Credit unions need regulation, but not at the cost of rural development

In the program “Sorainen’s frequency”, host Mario Sõrm, Sorainen’s lawyer Mari Agarmaa, Thomas Auvärt from the Ministry of Finance and host Oliver Ämarik discussed concerns related to savings and loan cooperatives.Photo: Business day

Despite the fact that the money stored in savings and loan cooperatives does not play a big role in maintaining the health of the Estonian economy, this sector needs restrictions, according to Äripää radio program “Sorainen frequency”.

There are 21 savings and loan cooperatives operating in Estonia (not including Eesti Arengu HLÜd). Things have turned sour with the two of them lately. In addition, if the savings and loan cooperatives have taken in deposits of nearly 100 million euros in total, excluding the deposits of the cooperative under dispute today, the volume of deposits taken in from Estonian companies and private individuals by the banks operating in Estonia is 23 billion euros. Looking at these figures, it can be said that the problem related to savings and loan associations is not excessively large from the point of view of financial stability and for society as a whole.

In addition, as a rule, savings and loan associations offer higher interest rates compared to banks. A better interest requires taking a greater risk, and we can ask whether the state must protect a person from taking a greater risk. Nevertheless, one cannot ignore the nearly one thousand depositors who have lost their savings due to the criminal activities of the board of some savings and loan cooperatives. It is clear that the state must intervene, but the question is to what extent and how.

How much should the state intervene?

Mari Agarmaa, head of insolvency law at the Sorainen law firm, lists the levers that the state must first implement in regulating the activities of cooperatives in the “Sorainen Frequency” program: “The advertising freedom of savings and loan cooperatives must be limited. It is also necessary to prohibit participation in the governing bodies of cooperative activities for persons convicted of criminal offenses and persons involved in bankruptcy proceedings. Technically, it is quite easy to arrange this through the application of a business ban. Loans related to management bodies must also be reviewed as part of the supervision. And fourthly, the possibilities of the members of the cooperative to delegate their rights must be limited.”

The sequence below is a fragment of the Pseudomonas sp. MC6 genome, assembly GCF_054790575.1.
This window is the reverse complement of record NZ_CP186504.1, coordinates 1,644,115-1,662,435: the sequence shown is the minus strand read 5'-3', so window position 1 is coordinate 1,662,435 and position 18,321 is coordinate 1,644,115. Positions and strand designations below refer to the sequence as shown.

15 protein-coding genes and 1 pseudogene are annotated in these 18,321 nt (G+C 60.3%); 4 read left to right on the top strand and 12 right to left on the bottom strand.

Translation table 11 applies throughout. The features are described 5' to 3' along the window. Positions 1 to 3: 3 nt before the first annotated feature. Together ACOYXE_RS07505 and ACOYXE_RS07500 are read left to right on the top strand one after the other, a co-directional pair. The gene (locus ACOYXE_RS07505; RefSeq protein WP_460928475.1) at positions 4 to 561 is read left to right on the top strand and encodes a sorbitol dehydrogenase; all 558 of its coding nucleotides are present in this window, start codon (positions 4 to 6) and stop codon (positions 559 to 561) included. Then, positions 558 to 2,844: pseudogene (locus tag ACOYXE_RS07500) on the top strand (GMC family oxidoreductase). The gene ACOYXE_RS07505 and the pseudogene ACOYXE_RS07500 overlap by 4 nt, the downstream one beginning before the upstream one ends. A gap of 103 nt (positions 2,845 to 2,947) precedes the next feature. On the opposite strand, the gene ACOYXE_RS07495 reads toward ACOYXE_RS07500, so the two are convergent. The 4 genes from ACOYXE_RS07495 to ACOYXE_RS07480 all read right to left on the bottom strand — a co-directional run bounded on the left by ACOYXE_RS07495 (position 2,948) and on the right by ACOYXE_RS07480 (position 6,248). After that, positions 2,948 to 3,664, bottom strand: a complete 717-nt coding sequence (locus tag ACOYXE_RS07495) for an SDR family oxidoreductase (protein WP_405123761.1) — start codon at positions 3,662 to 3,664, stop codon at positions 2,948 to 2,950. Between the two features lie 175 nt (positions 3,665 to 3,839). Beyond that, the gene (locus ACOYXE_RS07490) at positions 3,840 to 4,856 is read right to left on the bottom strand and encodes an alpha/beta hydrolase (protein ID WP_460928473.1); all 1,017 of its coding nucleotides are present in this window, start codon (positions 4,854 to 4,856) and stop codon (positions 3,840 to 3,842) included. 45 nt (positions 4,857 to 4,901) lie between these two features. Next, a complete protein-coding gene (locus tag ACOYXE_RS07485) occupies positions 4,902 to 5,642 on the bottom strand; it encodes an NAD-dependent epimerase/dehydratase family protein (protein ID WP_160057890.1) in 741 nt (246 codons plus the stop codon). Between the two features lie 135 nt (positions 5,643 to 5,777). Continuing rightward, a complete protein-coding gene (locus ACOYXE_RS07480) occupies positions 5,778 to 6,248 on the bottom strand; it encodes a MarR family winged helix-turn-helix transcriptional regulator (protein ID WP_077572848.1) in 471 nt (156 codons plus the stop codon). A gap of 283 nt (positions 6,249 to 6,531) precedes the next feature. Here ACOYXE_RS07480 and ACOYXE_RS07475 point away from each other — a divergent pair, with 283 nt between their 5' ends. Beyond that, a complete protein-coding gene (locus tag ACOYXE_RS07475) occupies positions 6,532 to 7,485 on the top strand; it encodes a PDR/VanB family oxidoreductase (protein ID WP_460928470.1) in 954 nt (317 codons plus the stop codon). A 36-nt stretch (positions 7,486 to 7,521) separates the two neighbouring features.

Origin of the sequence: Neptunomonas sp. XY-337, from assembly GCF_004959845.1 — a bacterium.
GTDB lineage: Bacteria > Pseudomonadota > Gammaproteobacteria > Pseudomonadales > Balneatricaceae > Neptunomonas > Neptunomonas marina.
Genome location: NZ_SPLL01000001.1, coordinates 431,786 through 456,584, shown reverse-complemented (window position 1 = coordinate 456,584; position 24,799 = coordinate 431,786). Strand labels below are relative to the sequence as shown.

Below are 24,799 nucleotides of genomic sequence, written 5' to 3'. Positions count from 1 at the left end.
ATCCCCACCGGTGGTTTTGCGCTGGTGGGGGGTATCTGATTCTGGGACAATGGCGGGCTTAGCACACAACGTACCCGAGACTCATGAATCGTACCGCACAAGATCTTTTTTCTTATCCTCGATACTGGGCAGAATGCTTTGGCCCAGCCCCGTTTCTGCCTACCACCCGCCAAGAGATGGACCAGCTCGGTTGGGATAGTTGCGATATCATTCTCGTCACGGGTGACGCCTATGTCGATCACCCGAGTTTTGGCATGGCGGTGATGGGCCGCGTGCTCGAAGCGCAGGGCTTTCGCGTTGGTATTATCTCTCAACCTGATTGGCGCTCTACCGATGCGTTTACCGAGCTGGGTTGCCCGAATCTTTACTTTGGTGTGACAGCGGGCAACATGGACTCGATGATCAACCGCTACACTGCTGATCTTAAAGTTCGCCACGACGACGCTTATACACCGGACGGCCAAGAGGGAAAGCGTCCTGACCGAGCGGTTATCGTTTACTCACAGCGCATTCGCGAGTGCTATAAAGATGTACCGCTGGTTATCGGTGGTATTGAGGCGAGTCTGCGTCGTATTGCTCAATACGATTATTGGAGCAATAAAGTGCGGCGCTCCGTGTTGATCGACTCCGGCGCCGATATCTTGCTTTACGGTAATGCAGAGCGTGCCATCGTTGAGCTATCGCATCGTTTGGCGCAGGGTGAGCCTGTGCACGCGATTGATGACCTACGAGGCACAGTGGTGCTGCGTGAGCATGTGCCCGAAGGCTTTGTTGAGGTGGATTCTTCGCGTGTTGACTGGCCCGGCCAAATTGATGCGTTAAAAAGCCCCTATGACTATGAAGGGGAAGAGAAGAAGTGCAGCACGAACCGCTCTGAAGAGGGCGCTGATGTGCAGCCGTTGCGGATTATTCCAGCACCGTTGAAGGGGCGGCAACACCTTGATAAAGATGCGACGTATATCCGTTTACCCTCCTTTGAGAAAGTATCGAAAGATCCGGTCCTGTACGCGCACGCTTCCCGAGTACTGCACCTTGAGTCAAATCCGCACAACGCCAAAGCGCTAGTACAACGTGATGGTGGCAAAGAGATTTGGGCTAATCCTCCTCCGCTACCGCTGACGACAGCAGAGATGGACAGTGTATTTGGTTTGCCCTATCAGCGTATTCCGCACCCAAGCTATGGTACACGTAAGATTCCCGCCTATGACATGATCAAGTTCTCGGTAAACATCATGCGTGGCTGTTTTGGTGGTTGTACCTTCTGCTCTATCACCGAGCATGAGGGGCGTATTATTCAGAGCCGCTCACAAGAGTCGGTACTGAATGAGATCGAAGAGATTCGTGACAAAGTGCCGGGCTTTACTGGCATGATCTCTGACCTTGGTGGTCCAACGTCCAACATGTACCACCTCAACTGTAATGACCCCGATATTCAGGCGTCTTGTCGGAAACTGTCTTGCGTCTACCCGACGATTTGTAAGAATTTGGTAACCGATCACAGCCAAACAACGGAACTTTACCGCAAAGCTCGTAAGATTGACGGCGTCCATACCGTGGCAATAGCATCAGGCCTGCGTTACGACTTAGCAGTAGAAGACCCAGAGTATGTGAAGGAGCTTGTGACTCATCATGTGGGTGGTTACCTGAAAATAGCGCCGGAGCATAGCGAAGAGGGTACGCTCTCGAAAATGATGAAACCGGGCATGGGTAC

The savings and loan cooperatives themselves are also divided on whether or how much the state could interfere in their business – some advocate non-interference, while others expect the state to act. The Ministry of Finance has been looking for a compromise between the two extremes for years, and amendments to the law are currently being developed.

“One serious question for the state is how to motivate the members of the cooperative to participate more in the activities of the cooperative. A member of the cooperative must attend general meetings, ask questions and participate, and demand information from the board. The problem is that many people who become members of a savings and loan association immediately give up all their rights. They don’t even give themselves the opportunity to attend the general meeting and speak. It must change!” Thomas Auvärt, deputy head of the financial services policy department of the Ministry of Finance, points out the main concern that the amendments to the law must address.

HLÜ – promoter of local entrepreneurship

A savings and loan cooperative is one of the forms of business. In essence, it is not very different from a private limited company or a joint-stock company in the sense that it is associated with certain risks, rights and obligations, explains Agarmaa.

“Participation in business requires activity and, on the other hand, control over the governing bodies. In rural areas, a savings and loan cooperative can be one of the few, if not the only, way to get a loan and thereby promote local business, because it is an area with too high a risk for banks, which is why the capital requirements are also high,” Agarmaa points out the reason why there is still a need for a market of savings and loan cooperatives.

Basics to follow for asset protection

Thomas Auvärt warns against transferring all free money to a savings and loan association and lists the fundamentals that would help protect the deposited money. “Before you deposit in a savings and loan cooperative, do your preliminary work and find out who the cooperative’s managers are. Once you have become a member, actively participate in the cooperative’s activities and communicate with other members as well as with the governing bodies. Ask the board for information about the companies that receive a loan from the cooperative. Are these well-known businesses operating in the cooperative’s area, or instead companies related to the cooperative’s leaders? If you see that the cooperative’s leaders have not acted in the best interests of the cooperative, demand the replacement of the leaders, either through the court,” Auvärt urges the members of the cooperative.

In November’s “Sorainen Frequency” show, the hosts, attorney Mario Sõrm of the law firm Sorainen and lawyer Oliver Ämarik, discussed with the guests whether and to what extent the market of savings and loan cooperatives needs regulation in order to protect the interests of depositors.

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